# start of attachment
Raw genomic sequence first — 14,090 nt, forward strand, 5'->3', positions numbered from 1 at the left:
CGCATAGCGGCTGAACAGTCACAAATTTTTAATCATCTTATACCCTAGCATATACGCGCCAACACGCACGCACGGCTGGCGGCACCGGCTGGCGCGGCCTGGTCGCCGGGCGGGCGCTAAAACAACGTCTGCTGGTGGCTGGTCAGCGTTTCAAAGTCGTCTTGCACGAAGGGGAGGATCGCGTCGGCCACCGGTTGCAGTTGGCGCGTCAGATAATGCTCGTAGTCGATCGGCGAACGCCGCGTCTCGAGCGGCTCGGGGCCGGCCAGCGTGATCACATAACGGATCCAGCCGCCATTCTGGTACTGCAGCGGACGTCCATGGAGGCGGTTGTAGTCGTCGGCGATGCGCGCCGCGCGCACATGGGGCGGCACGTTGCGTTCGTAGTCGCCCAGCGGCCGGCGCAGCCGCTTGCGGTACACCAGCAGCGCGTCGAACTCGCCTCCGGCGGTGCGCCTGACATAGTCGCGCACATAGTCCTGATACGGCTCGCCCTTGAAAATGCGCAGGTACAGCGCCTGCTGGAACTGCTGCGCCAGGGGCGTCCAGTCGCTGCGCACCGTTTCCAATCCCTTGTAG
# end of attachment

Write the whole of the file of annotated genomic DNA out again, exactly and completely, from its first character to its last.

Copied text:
Raw genomic sequence first — 14,090 nt, forward strand, 5'->3', positions numbered from 1 at the left:
CGCATAGCGGCTGAACAGTCACAAATTTTTAATCATCTTATACCCTAGCATATACGCGCCAACACGCACGCACGGCTGGCGGCACCGGCTGGCGCGGCCTGGTCGCCGGGCGGGCGCTAAAACAACGTCTGCTGGTGGCTGGTCAGCGTTTCAAAGTCGTCTTGCACGAAGGGGAGGATCGCGTCGGCCACCGGTTGCAGTTGGCGCGTCAGATAATGCTCGTAGTCGATCGGCGAACGCCGCGTCTCGAGCGGCTCGGGGCCGGCCAGCGTGATCACATAACGGATCCAGCCGCCATTCTGGTACTGCAGCGGACGTCCATGGAGGCGGTTGTAGTCGTCGGCGATGCGCGCCGCGCGCACATGGGGCGGCACGTTGCGTTCGTAGTCGCCCAGCGGCCGGCGCAGCCGCTTGCGGTACACCAGCAGCGCGTCGAACTCGCCTCCGGCGGTGCGCCTGACATAGTCGCGCACATAGTCCTGATACGGCTCGCCCTTGAAAATGCGCAGGTACAGCGCCTGCTGGAACTGCTGCGCCAGGGGCGTCCAGTCGCTGCGCACCGTTTCCAATCCCTTGTAG